White Cedar Shingles vs Red Cedar Shingles: A Comprehensive Comparison


Choosing the right roofing material is crucial for the long-term durability, aesthetics, and value of your home. In the realm of natural wood roofing, cedar shingles are well known for their natural beauty and durability.

But did you know that not all cedar shingles are the same? The two primary types – white and red cedar – have key differences that could influence your selection. Let’s dive into the distinguishing features of white cedar shingles and red cedar shingles.

The heartwood of both red and white cedar is naturally resistant to decay, unlike the sapwood. While most reference guides rank the rot resistance of these two cedar species’ heartwood as relatively similar, many carpenters have found red cedar to be slightly more robust against decay.

With white cedar, it’s often challenging to distinguish between the heartwood and sapwood. As a result, there’s a good chance that some sapwood may be mixed in with heartwood grades.

Another factor could be the grain orientation, which significantly impacts the durability of shingles. The highest quality red cedar shingles (#1) are exclusively heartwood, clear, and vertical grained (quartersawn).

Conversely, the top-grade white cedar shingles (extra clear) are also all heartwood and clear but are usually flat sawn. Nonetheless, like all flat sawn lumber, some portion of this material does have a vertical grain.

Given that wood tends to shrink and swell twice as much along the growth rings compared to perpendicular to them, vertical-grain shingles maintain a flatter profile on roofs or walls even after undergoing numerous wet and dry cycles.

Therefore, flat-grained white cedar shingles are more susceptible to cupping, splitting, and failing, which could lead someone to caution against using white cedar shingles for roofing.

In terms of longevity, you can expect a well-made red cedar roof to last up to 30 years, whereas a white cedar roof would likely have a shorter lifespan.

White Cedar Shingles

White cedar, also known as Eastern White Cedar, grows primarily in the northeastern regions of North America. The following are some of its unique features:

Color and Aesthetics: Freshly cut white cedar shingles possess a beautiful, silvery white hue, which weathers to a classic, silvery gray patina over time. Their light, uniform coloring adds an element of subtlety and elegance to your home’s exterior.

Durability and Lifespan: White cedar shingles are incredibly durable, mainly due to their natural resistance to moisture, decay, and insects. They’re lighter in weight than red cedar, which can make installation easier. With proper care and maintenance, white cedar shingles can last between 20 and 30 years.

Sustainability: White cedar is a renewable and sustainable roofing material choice, with less impact on the environment compared to some other options.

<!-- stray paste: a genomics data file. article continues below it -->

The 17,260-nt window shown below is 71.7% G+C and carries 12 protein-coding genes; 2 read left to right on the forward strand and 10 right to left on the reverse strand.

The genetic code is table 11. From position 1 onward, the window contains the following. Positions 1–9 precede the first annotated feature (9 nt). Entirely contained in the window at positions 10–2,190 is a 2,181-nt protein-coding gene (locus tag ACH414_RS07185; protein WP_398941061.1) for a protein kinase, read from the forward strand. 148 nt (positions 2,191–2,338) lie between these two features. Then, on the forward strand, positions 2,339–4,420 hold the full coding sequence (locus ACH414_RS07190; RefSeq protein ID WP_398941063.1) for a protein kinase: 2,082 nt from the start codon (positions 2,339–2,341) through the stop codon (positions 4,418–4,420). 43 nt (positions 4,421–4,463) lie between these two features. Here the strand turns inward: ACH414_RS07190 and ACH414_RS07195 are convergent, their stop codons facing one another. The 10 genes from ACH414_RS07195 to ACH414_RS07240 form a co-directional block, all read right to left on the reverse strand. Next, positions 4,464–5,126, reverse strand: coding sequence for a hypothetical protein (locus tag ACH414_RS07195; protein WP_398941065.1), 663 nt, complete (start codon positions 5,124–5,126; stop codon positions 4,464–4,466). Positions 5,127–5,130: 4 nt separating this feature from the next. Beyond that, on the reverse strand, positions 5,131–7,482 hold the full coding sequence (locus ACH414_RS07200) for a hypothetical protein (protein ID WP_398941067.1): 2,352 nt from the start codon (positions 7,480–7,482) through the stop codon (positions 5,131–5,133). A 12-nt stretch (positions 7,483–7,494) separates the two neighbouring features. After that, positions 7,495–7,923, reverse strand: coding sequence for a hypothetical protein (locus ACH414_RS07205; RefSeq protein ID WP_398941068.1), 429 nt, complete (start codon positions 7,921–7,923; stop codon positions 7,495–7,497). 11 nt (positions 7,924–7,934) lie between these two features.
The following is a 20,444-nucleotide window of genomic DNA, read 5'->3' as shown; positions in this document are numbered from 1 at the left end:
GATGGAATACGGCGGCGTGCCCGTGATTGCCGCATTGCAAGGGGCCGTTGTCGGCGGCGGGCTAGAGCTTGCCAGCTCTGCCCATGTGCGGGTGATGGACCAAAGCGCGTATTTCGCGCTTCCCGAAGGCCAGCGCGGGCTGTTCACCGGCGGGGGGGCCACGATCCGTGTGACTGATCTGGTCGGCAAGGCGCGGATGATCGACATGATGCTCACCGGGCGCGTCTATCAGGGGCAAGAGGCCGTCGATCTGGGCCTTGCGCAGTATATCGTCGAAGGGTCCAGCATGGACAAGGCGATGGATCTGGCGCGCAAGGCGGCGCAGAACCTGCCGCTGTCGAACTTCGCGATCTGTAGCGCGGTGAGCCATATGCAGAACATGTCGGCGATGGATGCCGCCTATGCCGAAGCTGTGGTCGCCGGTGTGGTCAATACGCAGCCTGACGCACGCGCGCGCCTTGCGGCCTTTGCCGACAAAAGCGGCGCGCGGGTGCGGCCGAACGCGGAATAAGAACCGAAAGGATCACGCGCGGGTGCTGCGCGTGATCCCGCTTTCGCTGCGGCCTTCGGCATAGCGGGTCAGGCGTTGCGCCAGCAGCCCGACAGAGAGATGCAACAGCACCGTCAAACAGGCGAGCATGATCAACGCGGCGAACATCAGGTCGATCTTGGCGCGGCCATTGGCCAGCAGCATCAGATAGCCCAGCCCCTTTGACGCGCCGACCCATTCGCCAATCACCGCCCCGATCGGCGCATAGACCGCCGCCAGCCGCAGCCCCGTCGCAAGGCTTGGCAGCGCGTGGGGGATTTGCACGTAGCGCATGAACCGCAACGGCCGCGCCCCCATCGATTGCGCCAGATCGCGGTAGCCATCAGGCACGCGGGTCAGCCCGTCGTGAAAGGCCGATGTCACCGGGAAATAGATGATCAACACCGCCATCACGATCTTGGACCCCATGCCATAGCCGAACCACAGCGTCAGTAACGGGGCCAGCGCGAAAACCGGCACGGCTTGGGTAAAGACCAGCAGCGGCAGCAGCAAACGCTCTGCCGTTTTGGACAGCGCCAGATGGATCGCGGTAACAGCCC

Red Cedar Shingles

Western Red Cedar, is primarily found in the Pacific Northwest region of North America. Here’s what sets red cedar shingles apart:

Color and Aesthetics: As the name suggests, red cedar shingles sport a rich, reddish-brown color when new, which gradually weathers to a more muted, silvery hue. The vibrant color of red cedar shingles offers a striking, warm aesthetic that complements a wide variety of architectural styles.

Durability and Lifespan: Red cedar shingles are known for their exceptional durability and longevity. They’re thicker and denser than white cedar, which offers superior resistance to harsh weather conditions. If properly installed and maintained, red cedar shingles can last anywhere from 30 to 40 years.

Sustainability: Red cedar is also a renewable and sustainable choice, although its harvesting impacts can be slightly higher due to the geographical locations of these trees.

Price Comparison

The price difference between white and red cedar shingles can vary significantly based on factors like the source, quality, and treatment of the wood, as well as the region in which you live. Typically, red cedar shingles tend to be more expensive due to their superior durability and thickness.

Cedar Shingle Alternative

Consider Wallaba wood shingles:

Wallaba shingles are a type of wood shingle made from the Wallaba tree (Eperua falcata). Wallaba is native to South America, including countries like Guyana, Suriname, and French Guiana. Wallaba shingles are known for their durability, longevity, and natural resistance to decay, insects, and fire.

They contain a high natural resin content, which gives it resistance to decay and insect infestations, as well as enhanced fire resistance compared to other types of wood shingles.

The reddish-brown color of Wallaba wood is attractive and can weather to a silver-gray hue over time.

Wallaba shingles are less common than cedar, mainly due to limited availability and higher costs. However, they can last up to 50 years or more if properly installed and maintained, making them a durable and long-lasting option for roofing and siding.

Final Thoughts

Both white and red cedar shingles have unique characteristics that make them a fantastic choice for homeowners seeking natural beauty and functionality. The decision between the two ultimately comes down to personal preference, budget, and specific project requirements.

Consider upgrading to Wallaba wood shingles since they are significantly more durable and at a similar price range

Leave a Comment